Home > History of Wine, Image > The Dutch Wine Trade in the 17th Century

The Dutch Wine Trade in the 17th Century


The Eighty Years’ War began as the Dutch revolted against King Philip II of Spain, the sovereign of the Habsburg Netherlands.   The spice trade was dominated by the Portuguese at the time.  They used Antwerp as an important distribution center.  The Portuguese eventually united with the Spanish and in 1591 stopped distributing through Antwerp.  Instead switched to German, Spanish, and Italian firms based in Hamburg.

With the Dutch cut off from trade, the demand for and pricing of spices rose.  Merchant fleets were succesfully sent out resulting in risky but highly profitable trade.  In1602 the Dutch government charted the United East Indies Company with a monopoly over Asian trade.  In 1621 the Charted West India Company was formed.

The Return to Amsterdam of the Second Expedition to the East Indies on 19 July 1599, Andries van Eertvelt, 1610-1620

The Dutch blocked off the river access to Antwerp in 1609 to prevent the Spanish from accessing supplies.  This caused trade to move to the cities of Amsterdam and Rotterdam.  Despite the continued war with Spain the merchant fleet continued to grow.  By the end of the Eighty Years’ War in 1648 the fleet had reached a staggering 10,000 ships in size.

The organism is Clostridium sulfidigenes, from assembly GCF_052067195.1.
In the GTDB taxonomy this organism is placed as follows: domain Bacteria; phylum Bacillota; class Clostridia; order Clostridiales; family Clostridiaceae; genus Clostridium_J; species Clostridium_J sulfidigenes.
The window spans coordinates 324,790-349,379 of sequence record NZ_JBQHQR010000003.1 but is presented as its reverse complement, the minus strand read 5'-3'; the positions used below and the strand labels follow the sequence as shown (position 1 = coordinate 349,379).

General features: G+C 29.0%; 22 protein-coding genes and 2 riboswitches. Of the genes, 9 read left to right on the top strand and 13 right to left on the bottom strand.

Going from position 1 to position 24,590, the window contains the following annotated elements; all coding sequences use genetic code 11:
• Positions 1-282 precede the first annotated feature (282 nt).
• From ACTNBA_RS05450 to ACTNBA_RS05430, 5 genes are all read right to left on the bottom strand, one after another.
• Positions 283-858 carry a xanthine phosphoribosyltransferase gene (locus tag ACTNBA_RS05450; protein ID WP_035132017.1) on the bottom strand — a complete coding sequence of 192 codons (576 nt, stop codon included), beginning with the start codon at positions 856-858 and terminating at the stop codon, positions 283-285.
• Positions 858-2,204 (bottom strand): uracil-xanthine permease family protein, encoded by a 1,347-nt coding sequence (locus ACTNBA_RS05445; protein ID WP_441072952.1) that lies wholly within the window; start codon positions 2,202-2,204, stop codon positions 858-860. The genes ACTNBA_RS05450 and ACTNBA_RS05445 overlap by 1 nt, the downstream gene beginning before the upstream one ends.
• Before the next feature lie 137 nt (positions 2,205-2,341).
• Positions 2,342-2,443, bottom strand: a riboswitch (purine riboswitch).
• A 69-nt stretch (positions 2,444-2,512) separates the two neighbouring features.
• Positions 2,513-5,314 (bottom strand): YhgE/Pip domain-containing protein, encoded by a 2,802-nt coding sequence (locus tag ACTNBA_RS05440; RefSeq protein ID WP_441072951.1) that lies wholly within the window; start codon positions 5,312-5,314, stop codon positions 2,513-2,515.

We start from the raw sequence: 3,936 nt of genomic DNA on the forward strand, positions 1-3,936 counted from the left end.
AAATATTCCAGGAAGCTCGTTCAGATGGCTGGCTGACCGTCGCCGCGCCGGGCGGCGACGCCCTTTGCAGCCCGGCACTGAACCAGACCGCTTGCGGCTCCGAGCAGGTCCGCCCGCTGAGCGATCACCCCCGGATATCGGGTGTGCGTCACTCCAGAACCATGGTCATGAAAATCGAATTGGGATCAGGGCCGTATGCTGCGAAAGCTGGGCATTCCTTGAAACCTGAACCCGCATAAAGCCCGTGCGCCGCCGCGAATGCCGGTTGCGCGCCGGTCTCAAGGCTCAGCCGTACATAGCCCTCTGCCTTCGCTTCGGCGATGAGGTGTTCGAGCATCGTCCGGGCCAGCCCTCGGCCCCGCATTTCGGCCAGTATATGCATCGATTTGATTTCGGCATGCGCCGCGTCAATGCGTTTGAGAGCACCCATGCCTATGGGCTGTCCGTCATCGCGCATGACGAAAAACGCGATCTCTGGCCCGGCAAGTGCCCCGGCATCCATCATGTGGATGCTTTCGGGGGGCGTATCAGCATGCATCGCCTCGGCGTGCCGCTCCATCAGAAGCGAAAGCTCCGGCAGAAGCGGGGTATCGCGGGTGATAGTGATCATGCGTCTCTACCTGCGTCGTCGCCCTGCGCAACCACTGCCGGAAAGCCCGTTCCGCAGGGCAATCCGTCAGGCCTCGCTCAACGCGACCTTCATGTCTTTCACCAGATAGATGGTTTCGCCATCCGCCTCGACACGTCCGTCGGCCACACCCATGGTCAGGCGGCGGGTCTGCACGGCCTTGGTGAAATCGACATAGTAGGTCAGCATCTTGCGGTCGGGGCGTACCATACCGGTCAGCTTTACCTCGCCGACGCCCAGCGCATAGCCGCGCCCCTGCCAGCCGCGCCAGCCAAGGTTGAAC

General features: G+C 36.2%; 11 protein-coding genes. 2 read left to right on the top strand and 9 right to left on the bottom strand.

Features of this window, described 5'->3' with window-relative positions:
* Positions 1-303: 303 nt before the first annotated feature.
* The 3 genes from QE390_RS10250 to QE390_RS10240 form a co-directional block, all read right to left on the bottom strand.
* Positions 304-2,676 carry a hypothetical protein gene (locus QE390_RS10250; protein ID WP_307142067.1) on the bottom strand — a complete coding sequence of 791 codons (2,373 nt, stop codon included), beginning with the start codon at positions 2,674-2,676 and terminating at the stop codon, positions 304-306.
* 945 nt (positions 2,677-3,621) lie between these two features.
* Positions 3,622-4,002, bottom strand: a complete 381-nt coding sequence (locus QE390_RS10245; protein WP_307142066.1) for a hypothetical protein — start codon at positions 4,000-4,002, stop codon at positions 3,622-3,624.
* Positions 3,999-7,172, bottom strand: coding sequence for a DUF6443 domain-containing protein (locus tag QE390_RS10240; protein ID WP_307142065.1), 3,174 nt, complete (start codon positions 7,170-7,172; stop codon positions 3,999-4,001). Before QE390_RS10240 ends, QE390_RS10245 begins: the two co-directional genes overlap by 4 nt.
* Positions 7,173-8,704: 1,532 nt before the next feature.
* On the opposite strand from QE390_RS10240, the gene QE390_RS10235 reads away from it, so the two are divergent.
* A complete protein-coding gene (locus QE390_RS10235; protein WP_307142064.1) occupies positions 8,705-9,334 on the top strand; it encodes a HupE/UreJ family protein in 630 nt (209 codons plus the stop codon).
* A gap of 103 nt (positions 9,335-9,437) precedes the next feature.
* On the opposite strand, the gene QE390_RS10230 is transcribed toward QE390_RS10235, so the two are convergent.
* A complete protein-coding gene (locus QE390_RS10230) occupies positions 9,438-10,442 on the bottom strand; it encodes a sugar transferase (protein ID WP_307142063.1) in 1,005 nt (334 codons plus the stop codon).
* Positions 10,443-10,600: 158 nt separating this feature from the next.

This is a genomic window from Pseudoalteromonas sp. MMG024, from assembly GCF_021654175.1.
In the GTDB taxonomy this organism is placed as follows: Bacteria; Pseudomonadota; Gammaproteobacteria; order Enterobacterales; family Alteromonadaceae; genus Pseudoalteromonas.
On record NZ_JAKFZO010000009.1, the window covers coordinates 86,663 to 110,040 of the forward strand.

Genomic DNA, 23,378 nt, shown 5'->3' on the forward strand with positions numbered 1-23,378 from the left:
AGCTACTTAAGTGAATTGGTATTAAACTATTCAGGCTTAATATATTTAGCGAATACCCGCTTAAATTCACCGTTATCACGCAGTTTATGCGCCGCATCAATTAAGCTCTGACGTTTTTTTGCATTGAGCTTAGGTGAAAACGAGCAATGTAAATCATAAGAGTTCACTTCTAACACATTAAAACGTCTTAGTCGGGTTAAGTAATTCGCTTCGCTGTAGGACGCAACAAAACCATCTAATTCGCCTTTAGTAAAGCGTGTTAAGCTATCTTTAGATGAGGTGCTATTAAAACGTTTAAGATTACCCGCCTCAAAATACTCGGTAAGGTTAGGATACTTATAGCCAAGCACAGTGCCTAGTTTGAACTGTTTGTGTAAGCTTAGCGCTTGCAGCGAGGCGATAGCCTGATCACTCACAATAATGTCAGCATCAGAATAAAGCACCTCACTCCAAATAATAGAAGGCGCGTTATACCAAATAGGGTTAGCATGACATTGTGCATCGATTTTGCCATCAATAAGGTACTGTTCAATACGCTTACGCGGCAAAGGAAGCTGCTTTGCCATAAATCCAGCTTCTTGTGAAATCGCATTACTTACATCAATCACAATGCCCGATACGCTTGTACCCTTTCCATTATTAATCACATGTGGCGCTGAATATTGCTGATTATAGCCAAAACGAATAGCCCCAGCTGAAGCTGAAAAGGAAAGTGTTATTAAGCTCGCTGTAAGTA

Amersterdam 1645, Toonneel der Steden van de Vereenighde Nederlanden

They shipped Bordeaux, Burgundy, Rhine wine, Greek wine, Malaga from Spain, and Marsala from Italy all over the world.  They traded with Germany, Sweden, England, and the Baltic, amongst others.  They also imported wine for themselves.  Rotterdam was the chief port for wine as it lies at the mouth of the Rhine.

Rotterdam 1645, Toonneel der Steden van de Vereenighde Nederlanden

The easy access along the Rhine river helped develop a taste for sweet, white wines.  When the Thirty Years’ War devasted the Rhineland they looked elsewhere.  Farmers in Bergerac and Sauternes switched from red to white grapes.  The Dutch would add sulphur to stabilize the wine and prevent it from finishing fermentation.

Governors of the Wine Merchants Guild, 1663, Ferdinand Bol, Alte Pinakothek

The also traded in distilled spirits and supplies for distilling.  They bought cheap wine from all over France, traded in Swedish copper to make stills, and used the forests of Armagnac and Cognac to fuel their stills. 

17th Century Dutch Still in Charente

The distilled spirits and fortified wines traveled well to the corners of the world.

Dutch Merchant Ships in Table Bay, 1683, Aernout Smith

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  1. October 19, 2014 at 6:27 pm

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